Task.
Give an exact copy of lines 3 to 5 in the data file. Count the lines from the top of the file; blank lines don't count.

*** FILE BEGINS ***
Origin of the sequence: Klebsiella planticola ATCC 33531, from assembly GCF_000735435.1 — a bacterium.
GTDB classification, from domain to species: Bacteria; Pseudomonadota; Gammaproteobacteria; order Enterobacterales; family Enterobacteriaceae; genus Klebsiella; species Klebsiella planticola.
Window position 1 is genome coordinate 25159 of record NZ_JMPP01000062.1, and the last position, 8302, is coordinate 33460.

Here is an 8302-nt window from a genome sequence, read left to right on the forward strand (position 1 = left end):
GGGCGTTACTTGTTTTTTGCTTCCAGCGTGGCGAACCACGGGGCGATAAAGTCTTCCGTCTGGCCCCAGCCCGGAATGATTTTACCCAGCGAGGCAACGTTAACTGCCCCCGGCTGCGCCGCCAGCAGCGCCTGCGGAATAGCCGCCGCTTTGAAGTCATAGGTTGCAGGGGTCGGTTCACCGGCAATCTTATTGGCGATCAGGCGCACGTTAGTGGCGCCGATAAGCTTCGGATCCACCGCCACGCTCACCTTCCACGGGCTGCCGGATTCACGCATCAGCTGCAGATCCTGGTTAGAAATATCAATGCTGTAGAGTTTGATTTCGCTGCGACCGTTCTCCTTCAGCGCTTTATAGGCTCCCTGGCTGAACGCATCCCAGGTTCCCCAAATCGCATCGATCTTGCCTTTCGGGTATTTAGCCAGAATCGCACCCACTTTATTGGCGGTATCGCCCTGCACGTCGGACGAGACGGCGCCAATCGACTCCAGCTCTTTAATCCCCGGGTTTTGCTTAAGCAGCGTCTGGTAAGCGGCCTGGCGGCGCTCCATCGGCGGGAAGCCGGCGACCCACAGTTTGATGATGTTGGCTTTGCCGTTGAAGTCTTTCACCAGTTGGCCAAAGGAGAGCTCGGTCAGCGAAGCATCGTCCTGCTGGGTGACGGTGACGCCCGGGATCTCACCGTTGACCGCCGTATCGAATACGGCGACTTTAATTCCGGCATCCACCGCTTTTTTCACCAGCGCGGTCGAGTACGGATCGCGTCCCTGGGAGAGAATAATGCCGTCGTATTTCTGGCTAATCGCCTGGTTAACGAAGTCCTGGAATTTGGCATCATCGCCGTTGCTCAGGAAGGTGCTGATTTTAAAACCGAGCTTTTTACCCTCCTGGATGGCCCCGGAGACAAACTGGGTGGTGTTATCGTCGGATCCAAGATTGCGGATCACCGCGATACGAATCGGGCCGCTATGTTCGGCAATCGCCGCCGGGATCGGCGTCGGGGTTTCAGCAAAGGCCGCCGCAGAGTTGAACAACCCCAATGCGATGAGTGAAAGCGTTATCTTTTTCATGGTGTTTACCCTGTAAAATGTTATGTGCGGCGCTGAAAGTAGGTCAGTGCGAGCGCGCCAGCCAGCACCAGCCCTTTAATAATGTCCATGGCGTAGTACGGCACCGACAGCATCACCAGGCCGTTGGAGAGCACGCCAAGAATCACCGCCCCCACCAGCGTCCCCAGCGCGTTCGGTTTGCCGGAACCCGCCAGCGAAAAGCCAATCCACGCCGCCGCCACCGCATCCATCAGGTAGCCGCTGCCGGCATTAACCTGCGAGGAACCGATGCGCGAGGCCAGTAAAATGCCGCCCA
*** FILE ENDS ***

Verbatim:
Window position 1 is genome coordinate 25159 of record NZ_JMPP01000062.1, and the last position, 8302, is coordinate 33460.

Here is an 8302-nt window from a genome sequence, read left to right on the forward strand (position 1 = left end):
GGGCGTTACTTGTTTTTTGCTTCCAGCGTGGCGAACCACGGGGCGATAAAGTCTTCCGTCTGGCCCCAGCCCGGAATGATTTTACCCAGCGAGGCAACGTTAACTGCCCCCGGCTGCGCCGCCAGCAGCGCCTGCGGAATAGCCGCCGCTTTGAAGTCATAGGTTGCAGGGGTCGGTTCACCGGCAATCTTATTGGCGATCAGGCGCACGTTAGTGGCGCCGATAAGCTTCGGATCCACCGCCACGCTCACCTTCCACGGGCTGCCGGATTCACGCATCAGCTGCAGATCCTGGTTAGAAATATCAATGCTGTAGAGTTTGATTTCGCTGCGACCGTTCTCCTTCAGCGCTTTATAGGCTCCCTGGCTGAACGCATCCCAGGTTCCCCAAATCGCATCGATCTTGCCTTTCGGGTATTTAGCCAGAATCGCACCCACTTTATTGGCGGTATCGCCCTGCACGTCGGACGAGACGGCGCCAATCGACTCCAGCTCTTTAATCCCCGGGTTTTGCTTAAGCAGCGTCTGGTAAGCGGCCTGGCGGCGCTCCATCGGCGGGAAGCCGGCGACCCACAGTTTGATGATGTTGGCTTTGCCGTTGAAGTCTTTCACCAGTTGGCCAAAGGAGAGCTCGGTCAGCGAAGCATCGTCCTGCTGGGTGACGGTGACGCCCGGGATCTCACCGTTGACCGCCGTATCGAATACGGCGACTTTAATTCCGGCATCCACCGCTTTTTTCACCAGCGCGGTCGAGTACGGATCGCGTCCCTGGGAGAGAATAATGCCGTCGTATTTCTGGCTAATCGCCTGGTTAACGAAGTCCTGGAATTTGGCATCATCGCCGTTGCTCAGGAAGGTGCTGATTTTAAAACCGAGCTTTTTACCCTCCTGGATGGCCCCGGAGACAAACTGGGTGGTGTTATCGTCGGATCCAAGATTGCGGATCACCGCGATACGAATCGGGCCGCTATGTTCGGCAATCGCCGCCGGGATCGGCGTCGGGGTTTCAGCAAAGGCCGCCGCAGAGTTGAACAACCCCAATGCGATGAGTGAAAGCGTTATCTTTTTCATGGTGTTTACCCTGTAAAATGTTATGTGCGGCGCTGAAAGTAGGTCAGTGCGAGCGCGCCAGCCAGCACCAGCCCTTTAATAATGTCCATGGCGTAGTACGGCACCGACAGCATCACCAGGCCGTTGGAGAGCACGCCAAGAATCACCGCCCCCACCAGCGTCCCCAGCGCGTTCGGTTTGCCGGAACCCGCCAGCGAAAAGCCAATCCACGCCGCCGCCACCGCATCCATCAGGTAGCCGCTGCCGGCATTAACCTGCGAGGAACCGATGCGCGAGGCCAGTAAAATGCCGCCCA